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Type Report < 1a15 /td>
Title The effects of the Great Depression on educational attainment
Publication (Day/Month/Year) 2008
URL http://citeseerx.ist.psu.edu/viewdoc/download?doi=
This paper examines the relationship between the Great Depression and the educational
attainment of young adults who were growing up during the 1930s, taking advantage of the statelevel
variation in employment as individuals were turning a critical age. I find that there was
negligible association between the Great Depression’s severity and the average years of
education. Statistically significant difference is found only for white females who could expect a
larger premium on schooling during the 1930s. Regional differences in availability of
appropriate schools, however, may mask the varying effects in different regions. Splitting the
sample into different regions, I find numerically larger and statistically significant results in more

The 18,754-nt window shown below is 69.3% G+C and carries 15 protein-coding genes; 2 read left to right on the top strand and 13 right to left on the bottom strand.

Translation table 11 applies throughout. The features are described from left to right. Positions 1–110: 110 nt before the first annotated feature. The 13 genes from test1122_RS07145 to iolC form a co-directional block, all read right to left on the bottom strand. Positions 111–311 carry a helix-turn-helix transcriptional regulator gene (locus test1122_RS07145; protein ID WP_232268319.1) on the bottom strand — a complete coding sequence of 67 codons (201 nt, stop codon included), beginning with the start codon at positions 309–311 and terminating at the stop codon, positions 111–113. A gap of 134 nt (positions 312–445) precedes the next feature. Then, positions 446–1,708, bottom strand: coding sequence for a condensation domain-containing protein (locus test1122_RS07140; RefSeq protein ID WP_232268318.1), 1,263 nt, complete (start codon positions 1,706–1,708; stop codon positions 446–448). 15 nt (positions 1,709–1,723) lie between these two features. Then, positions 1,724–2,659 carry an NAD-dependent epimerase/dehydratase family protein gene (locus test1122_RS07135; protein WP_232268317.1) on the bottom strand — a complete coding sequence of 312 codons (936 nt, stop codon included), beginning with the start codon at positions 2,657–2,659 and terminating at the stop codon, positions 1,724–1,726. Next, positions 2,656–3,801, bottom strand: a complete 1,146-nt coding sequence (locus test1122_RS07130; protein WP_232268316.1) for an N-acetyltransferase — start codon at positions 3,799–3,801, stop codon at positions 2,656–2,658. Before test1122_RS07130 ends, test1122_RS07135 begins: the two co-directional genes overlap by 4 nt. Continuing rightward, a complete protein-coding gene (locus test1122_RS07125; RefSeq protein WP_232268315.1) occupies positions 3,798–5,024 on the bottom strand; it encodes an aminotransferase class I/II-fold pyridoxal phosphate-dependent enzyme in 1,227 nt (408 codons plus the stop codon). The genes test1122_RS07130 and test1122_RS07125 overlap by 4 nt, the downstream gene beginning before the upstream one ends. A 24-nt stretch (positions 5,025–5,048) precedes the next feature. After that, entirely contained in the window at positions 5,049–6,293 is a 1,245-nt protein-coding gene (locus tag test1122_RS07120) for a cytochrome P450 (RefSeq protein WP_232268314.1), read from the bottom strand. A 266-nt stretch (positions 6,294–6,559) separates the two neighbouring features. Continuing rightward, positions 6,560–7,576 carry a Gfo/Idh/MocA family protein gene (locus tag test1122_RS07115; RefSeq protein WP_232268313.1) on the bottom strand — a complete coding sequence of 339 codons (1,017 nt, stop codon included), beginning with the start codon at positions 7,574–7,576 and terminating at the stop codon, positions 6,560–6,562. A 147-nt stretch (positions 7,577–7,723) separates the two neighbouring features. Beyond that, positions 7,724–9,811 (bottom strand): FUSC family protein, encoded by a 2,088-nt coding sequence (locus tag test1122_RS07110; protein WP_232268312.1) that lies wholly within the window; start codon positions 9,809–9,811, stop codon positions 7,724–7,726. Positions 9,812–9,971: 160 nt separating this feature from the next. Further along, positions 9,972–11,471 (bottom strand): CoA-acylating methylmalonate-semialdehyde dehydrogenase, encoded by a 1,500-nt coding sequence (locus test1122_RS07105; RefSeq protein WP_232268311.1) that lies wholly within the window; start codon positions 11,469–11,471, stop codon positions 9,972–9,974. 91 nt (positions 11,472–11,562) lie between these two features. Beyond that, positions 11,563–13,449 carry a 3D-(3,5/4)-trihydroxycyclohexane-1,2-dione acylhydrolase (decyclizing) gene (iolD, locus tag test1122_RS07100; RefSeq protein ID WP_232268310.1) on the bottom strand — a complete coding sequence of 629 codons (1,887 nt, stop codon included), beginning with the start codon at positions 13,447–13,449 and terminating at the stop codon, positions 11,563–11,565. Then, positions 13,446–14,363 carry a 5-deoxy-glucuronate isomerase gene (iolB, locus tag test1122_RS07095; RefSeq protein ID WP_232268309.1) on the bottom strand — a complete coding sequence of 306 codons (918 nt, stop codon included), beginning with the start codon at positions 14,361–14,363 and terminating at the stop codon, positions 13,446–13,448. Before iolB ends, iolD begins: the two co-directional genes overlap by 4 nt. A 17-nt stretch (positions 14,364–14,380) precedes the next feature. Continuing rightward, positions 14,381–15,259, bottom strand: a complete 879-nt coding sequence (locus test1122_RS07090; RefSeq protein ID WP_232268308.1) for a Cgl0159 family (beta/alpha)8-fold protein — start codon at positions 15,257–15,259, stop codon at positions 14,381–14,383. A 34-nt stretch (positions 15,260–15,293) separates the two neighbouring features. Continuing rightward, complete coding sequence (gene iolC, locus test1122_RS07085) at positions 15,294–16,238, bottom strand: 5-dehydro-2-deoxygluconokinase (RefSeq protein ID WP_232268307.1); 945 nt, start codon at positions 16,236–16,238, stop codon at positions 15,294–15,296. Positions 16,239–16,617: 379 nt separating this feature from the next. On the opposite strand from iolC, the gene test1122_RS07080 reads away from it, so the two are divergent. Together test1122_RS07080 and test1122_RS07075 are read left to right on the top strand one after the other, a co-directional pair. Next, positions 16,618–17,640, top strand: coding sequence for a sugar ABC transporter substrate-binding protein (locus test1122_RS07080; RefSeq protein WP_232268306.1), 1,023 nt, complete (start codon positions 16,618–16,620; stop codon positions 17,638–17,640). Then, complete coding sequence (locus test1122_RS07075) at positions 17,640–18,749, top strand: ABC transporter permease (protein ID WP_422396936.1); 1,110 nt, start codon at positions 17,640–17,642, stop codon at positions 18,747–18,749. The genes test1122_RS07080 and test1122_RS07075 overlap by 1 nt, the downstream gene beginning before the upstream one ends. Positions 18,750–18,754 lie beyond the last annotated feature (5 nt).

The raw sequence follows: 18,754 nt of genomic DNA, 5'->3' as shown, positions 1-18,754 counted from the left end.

populous regions and states in which there were more public junior colleges. A small
substitution effect found at the mean does not necessarily indicate that the impact of the Great
Depression was uniform across the distribution of educational attainment. At the top end of
educational attainment, the income effect seems to outweigh the substitution effect. The results
of quantile regressions suggest that a ten-point decrease in the employment index is related to 27
percent of a year longer schooling of white males at the 90-percentile of the distribution. In sum,
the Great Depression may have increased the average educational attainment, but the net effects
seem small. More importantly, it appears to have compressed the distribution of educational
attainment among white males. My results also suggest that for the substitution effect to work,
supply factors such as availability of appropriate institutions may be important.

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